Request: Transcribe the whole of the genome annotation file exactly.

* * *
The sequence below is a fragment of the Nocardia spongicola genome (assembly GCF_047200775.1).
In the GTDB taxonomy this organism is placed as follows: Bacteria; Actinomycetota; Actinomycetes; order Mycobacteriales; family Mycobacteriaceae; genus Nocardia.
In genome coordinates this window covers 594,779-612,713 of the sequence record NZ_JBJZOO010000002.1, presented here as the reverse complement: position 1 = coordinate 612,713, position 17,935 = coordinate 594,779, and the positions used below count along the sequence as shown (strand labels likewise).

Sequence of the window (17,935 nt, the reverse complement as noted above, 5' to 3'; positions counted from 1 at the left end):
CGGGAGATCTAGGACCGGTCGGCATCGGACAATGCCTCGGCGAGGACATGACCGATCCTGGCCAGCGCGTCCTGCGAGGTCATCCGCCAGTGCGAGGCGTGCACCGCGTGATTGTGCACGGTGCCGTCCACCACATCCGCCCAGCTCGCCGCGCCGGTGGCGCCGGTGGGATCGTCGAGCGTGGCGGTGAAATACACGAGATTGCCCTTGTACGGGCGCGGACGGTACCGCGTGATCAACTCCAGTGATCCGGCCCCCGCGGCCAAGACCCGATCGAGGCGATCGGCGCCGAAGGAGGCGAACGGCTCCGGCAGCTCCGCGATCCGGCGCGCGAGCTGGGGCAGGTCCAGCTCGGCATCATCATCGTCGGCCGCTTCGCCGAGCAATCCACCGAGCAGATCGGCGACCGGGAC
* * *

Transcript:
The sequence below is a fragment of the Nocardia spongicola genome (assembly GCF_047200775.1).
In the GTDB taxonomy this organism is placed as follows: Bacteria; Actinomycetota; Actinomycetes; order Mycobacteriales; family Mycobacteriaceae; genus Nocardia.
In genome coordinates this window covers 594,779-612,713 of the sequence record NZ_JBJZOO010000002.1, presented here as the reverse complement: position 1 = coordinate 612,713, position 17,935 = coordinate 594,779, and the positions used below count along the sequence as shown (strand labels likewise).

Sequence of the window (17,935 nt, the reverse complement as noted above, 5' to 3'; positions counted from 1 at the left end):
CGGGAGATCTAGGACCGGTCGGCATCGGACAATGCCTCGGCGAGGACATGACCGATCCTGGCCAGCGCGTCCTGCGAGGTCATCCGCCAGTGCGAGGCGTGCACCGCGTGATTGTGCACGGTGCCGTCCACCACATCCGCCCAGCTCGCCGCGCCGGTGGCGCCGGTGGGATCGTCGAGCGTGGCGGTGAAATACACGAGATTGCCCTTGTACGGGCGCGGACGGTACCGCGTGATCAACTCCAGTGATCCGGCCCCCGCGGCCAAGACCCGATCGAGGCGATCGGCGCCGAAGGAGGCGAACGGCTCCGGCAGCTCCGCGATCCGGCGCGCGAGCTGGGGCAGGTCCAGCTCGGCATCATCATCGTCGGCCGCTTCGCCGAGCAATCCACCGAGCAGATCGGCGACCGGGAC